• Climate change. Climate change continues to be a major issue of concern for our readers. What steps should the county government be taking to build climate resiliency and prepare for more extreme weather events in Johnson County?

Kansas House of Representatives

  • Election integrity. The top issue with our readers was the candidates’ stance on election integrity. There has been no evidence of widespread voter fraud and dozens of lawsuits challenging the 2020 election results have been dismissed for lack of evidence. Do you believe former President Donald Trump’s claim that the 2020 election was “stolen” from him? Are you confident in the integrity of our election system in Kansas?
  • Inflation. Inflation is currently at its highest level in four decades, sending prices for everything from food to gas to medicine sharply higher over the past several months. Can the state legislature do anything to address inflation here in Kansas? What policies should it enact?
  • Abortion. In August, Kansas voters rejected the “Value Them Both” amendment that would have eliminated the right to an abortion from the state constitution. Are you comfortable with the current state of abortion access in Kansas? Would you like to see more restrictions on abortion in the state? Would you like to see access to abortion expanded? Please explain your position on abortion.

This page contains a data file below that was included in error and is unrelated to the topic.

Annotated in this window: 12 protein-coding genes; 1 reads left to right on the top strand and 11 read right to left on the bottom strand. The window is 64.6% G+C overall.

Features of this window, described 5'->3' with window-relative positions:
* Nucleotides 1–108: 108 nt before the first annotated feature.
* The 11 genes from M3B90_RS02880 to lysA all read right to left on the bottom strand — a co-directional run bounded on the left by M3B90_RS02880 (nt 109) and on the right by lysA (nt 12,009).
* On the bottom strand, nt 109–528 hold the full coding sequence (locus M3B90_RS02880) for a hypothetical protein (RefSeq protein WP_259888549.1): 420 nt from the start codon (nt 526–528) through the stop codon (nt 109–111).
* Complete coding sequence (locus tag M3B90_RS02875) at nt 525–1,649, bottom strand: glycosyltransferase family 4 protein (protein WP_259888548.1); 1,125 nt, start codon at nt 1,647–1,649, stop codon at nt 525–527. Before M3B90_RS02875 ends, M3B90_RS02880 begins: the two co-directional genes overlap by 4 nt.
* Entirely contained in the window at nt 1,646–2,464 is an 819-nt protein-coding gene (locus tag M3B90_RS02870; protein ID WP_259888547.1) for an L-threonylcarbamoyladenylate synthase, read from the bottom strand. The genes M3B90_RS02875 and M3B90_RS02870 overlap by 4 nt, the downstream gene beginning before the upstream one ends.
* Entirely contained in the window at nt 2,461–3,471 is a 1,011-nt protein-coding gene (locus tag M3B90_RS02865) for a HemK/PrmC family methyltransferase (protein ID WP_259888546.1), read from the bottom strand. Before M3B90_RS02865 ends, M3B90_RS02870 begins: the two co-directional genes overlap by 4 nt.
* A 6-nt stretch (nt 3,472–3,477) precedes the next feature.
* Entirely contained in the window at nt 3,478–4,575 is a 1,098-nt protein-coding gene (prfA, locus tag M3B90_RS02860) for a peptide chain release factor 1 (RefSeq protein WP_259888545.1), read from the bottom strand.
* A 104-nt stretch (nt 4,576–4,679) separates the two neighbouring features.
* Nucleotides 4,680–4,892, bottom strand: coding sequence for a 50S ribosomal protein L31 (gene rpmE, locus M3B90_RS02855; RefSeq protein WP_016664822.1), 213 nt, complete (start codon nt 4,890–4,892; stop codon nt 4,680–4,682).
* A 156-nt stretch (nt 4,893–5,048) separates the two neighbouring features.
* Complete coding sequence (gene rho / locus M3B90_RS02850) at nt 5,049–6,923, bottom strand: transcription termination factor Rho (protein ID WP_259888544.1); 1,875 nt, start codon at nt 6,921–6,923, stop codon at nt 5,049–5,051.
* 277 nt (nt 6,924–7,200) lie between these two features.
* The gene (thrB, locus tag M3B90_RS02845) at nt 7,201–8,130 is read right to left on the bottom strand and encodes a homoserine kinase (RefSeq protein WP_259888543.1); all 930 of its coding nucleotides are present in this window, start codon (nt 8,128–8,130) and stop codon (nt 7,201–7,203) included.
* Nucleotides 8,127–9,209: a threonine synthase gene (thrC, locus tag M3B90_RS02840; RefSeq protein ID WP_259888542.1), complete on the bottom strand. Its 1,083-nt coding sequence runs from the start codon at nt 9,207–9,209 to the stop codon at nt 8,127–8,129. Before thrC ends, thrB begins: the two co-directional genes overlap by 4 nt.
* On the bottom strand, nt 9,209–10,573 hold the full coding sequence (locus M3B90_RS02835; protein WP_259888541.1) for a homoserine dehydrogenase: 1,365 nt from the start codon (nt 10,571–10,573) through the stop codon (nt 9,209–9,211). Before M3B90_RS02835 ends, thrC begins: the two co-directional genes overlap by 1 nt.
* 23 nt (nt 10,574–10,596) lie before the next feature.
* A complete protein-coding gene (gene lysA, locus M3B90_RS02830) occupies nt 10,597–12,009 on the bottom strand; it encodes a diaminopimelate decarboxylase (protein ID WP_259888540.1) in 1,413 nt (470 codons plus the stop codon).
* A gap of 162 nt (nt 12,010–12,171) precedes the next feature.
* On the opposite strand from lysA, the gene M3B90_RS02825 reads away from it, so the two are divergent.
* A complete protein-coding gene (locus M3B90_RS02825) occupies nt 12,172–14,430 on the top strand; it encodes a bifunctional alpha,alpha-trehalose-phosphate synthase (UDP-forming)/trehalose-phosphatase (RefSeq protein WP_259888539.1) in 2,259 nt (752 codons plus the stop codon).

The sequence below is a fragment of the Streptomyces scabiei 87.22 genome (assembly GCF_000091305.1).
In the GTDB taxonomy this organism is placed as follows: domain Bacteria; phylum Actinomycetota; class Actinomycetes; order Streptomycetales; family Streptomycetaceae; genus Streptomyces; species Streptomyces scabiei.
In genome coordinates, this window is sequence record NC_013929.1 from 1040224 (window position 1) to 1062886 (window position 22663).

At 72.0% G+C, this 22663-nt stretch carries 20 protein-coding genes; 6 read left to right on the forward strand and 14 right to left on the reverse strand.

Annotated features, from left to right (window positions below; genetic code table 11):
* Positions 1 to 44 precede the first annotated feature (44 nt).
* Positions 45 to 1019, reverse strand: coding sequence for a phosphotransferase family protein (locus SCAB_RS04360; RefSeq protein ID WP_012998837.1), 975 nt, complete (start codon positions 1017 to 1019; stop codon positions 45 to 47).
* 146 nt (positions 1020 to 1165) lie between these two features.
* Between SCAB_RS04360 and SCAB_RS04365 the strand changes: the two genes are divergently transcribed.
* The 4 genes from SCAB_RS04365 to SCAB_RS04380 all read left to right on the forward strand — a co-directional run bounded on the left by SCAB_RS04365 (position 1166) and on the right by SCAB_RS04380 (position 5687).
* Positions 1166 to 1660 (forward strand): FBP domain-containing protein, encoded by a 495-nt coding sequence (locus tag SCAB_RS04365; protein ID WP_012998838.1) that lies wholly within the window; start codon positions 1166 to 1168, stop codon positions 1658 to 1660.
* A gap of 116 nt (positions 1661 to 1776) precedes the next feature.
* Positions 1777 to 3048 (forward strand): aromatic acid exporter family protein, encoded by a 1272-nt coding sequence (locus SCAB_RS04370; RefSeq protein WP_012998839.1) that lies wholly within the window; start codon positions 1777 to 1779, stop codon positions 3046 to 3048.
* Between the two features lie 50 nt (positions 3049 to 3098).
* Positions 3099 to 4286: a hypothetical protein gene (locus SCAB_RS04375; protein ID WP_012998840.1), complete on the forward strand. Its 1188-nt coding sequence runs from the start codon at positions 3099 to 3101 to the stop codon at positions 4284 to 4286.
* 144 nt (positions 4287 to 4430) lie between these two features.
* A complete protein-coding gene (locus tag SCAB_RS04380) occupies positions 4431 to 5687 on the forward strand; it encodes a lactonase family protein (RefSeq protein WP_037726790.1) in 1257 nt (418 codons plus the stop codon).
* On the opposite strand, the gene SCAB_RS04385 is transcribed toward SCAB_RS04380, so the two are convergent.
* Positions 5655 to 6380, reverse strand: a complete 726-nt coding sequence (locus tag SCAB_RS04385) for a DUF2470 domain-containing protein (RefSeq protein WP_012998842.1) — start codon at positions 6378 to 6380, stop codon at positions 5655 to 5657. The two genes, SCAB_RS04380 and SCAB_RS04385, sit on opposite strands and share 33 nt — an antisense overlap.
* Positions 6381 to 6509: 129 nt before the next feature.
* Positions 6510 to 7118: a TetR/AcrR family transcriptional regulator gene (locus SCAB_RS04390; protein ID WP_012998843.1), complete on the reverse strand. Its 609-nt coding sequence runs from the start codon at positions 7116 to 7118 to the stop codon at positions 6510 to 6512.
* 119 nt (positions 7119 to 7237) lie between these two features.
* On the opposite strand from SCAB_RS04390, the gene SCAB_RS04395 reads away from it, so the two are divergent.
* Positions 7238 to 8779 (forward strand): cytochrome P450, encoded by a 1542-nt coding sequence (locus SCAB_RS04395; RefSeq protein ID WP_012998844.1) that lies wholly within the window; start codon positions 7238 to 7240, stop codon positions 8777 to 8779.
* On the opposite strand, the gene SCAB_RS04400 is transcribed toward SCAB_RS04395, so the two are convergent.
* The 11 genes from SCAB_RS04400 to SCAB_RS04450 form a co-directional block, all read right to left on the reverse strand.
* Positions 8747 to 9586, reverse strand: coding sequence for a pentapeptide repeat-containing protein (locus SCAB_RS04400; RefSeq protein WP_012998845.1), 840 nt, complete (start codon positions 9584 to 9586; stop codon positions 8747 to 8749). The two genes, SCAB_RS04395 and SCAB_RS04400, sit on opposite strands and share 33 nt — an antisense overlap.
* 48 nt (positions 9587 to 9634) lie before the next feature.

• “Open enrollment”. This spring, Gov. Laura Kelly signed a bill that will allow students to attend any public school in the state provided it has space for them starting in June 2024. The “open enrollment” bill has attracted a lot of attention here in Johnson County.  Are you comfortable with the open enrollment policy taking effect in 2024? Why or why not?
  • Medicaid expansion. Kansas is one of 12 states that have not expanded Medicaid access under the Affordable Care Act. Projections suggest expanding Medicaid would help 150,000 Kansans who can’t currently afford coverage get insured. Do you support expanding Medicaid in Kansas? Why or why not?

Kansas State Board of Education

  • Critical race theory. Since 2020, there’s been a lot of focus on the concept of “critical race theory”. What do you make of this debate? How should Kansas school districts address issues of race and history in their curricula?
  • Skills for post graduation. What steps can the state take to prepare Kansas students for the rapidly changing working world they’ll enter after graduation?
  • Pandemic catch up.Test results have shown that students across the country have fallen behind in math and reading skills over the course of the pandemic years. What policies can Kansas pursue to help these students get caught back up?
  • “Open enrollment”. This spring, Gov. Laura Kelly signed a bill that will allow students to attend any public school in the state provided it has space for them starting in June 2024. The “open enrollment” bill has attracted a lot of attention here in Johnson County. Are you comfortable with the open enrollment policy taking effect in 2024? Why or why not?
  • Teacher shortages. Kansas school districts have continued to face teachers shortages. What do you see as the top impediments to bringing more qualified teachers into the classroom, and what can the state do to address them?

Kansas Governor